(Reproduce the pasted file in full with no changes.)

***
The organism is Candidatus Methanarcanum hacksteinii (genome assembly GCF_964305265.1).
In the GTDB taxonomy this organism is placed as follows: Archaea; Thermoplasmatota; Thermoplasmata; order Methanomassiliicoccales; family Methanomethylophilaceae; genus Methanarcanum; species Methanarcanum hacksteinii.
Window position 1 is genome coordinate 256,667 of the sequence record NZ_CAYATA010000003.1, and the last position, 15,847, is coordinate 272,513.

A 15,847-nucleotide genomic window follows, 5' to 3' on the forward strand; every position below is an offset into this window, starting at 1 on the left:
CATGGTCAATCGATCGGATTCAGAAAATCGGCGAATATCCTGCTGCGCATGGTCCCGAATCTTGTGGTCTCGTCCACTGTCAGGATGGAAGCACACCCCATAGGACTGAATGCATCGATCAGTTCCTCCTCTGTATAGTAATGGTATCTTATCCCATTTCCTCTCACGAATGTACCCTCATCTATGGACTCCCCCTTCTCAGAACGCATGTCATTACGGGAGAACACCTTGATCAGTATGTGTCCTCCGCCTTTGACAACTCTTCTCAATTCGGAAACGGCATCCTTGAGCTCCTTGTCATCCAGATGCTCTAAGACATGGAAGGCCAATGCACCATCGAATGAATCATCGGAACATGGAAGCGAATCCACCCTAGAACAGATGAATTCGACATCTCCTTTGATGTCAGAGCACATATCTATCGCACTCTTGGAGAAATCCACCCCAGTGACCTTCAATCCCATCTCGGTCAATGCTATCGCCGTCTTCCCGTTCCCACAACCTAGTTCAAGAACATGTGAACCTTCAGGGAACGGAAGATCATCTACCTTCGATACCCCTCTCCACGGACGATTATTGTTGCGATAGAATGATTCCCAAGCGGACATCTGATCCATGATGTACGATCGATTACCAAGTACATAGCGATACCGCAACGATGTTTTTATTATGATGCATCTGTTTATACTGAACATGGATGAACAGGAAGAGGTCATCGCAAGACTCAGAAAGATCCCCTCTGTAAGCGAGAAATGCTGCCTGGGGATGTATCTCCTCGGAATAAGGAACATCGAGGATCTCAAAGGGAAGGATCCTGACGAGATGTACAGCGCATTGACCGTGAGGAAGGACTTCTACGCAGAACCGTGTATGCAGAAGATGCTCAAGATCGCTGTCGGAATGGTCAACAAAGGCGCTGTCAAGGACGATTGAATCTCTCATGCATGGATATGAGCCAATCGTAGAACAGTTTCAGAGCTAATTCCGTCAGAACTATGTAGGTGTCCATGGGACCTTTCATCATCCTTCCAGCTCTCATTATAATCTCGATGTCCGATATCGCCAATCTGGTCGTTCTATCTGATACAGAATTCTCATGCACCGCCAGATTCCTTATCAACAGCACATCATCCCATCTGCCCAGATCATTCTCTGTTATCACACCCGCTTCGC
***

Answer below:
The organism is Candidatus Methanarcanum hacksteinii (genome assembly GCF_964305265.1).
In the GTDB taxonomy this organism is placed as follows: Archaea; Thermoplasmatota; Thermoplasmata; order Methanomassiliicoccales; family Methanomethylophilaceae; genus Methanarcanum; species Methanarcanum hacksteinii.
Window position 1 is genome coordinate 256,667 of the sequence record NZ_CAYATA010000003.1, and the last position, 15,847, is coordinate 272,513.

A 15,847-nucleotide genomic window follows, 5' to 3' on the forward strand; every position below is an offset into this window, starting at 1 on the left:
CATGGTCAATCGATCGGATTCAGAAAATCGGCGAATATCCTGCTGCGCATGGTCCCGAATCTTGTGGTCTCGTCCACTGTCAGGATGGAAGCACACCCCATAGGACTGAATGCATCGATCAGTTCCTCCTCTGTATAGTAATGGTATCTTATCCCATTTCCTCTCACGAATGTACCCTCATCTATGGACTCCCCCTTCTCAGAACGCATGTCATTACGGGAGAACACCTTGATCAGTATGTGTCCTCCGCCTTTGACAACTCTTCTCAATTCGGAAACGGCATCCTTGAGCTCCTTGTCATCCAGATGCTCTAAGACATGGAAGGCCAATGCACCATCGAATGAATCATCGGAACATGGAAGCGAATCCACCCTAGAACAGATGAATTCGACATCTCCTTTGATGTCAGAGCACATATCTATCGCACTCTTGGAGAAATCCACCCCAGTGACCTTCAATCCCATCTCGGTCAATGCTATCGCCGTCTTCCCGTTCCCACAACCTAGTTCAAGAACATGTGAACCTTCAGGGAACGGAAGATCATCTACCTTCGATACCCCTCTCCACGGACGATTATTGTTGCGATAGAATGATTCCCAAGCGGACATCTGATCCATGATGTACGATCGATTACCAAGTACATAGCGATACCGCAACGATGTTTTTATTATGATGCATCTGTTTATACTGAACATGGATGAACAGGAAGAGGTCATCGCAAGACTCAGAAAGATCCCCTCTGTAAGCGAGAAATGCTGCCTGGGGATGTATCTCCTCGGAATAAGGAACATCGAGGATCTCAAAGGGAAGGATCCTGACGAGATGTACAGCGCATTGACCGTGAGGAAGGACTTCTACGCAGAACCGTGTATGCAGAAGATGCTCAAGATCGCTGTCGGAATGGTCAACAAAGGCGCTGTCAAGGACGATTGAATCTCTCATGCATGGATATGAGCCAATCGTAGAACAGTTTCAGAGCTAATTCCGTCAGAACTATGTAGGTGTCCATGGGACCTTTCATCATCCTTCCAGCTCTCATTATAATCTCGATGTCCGATATCGCCAATCTGGTCGTTCTATCTGATACAGAATTCTCATGCACCGCCAGATTCCTTATCAACAGCACATCATCCCATCTGCCCAGATCATTCTCTGTTATCACACCCGCTTCGC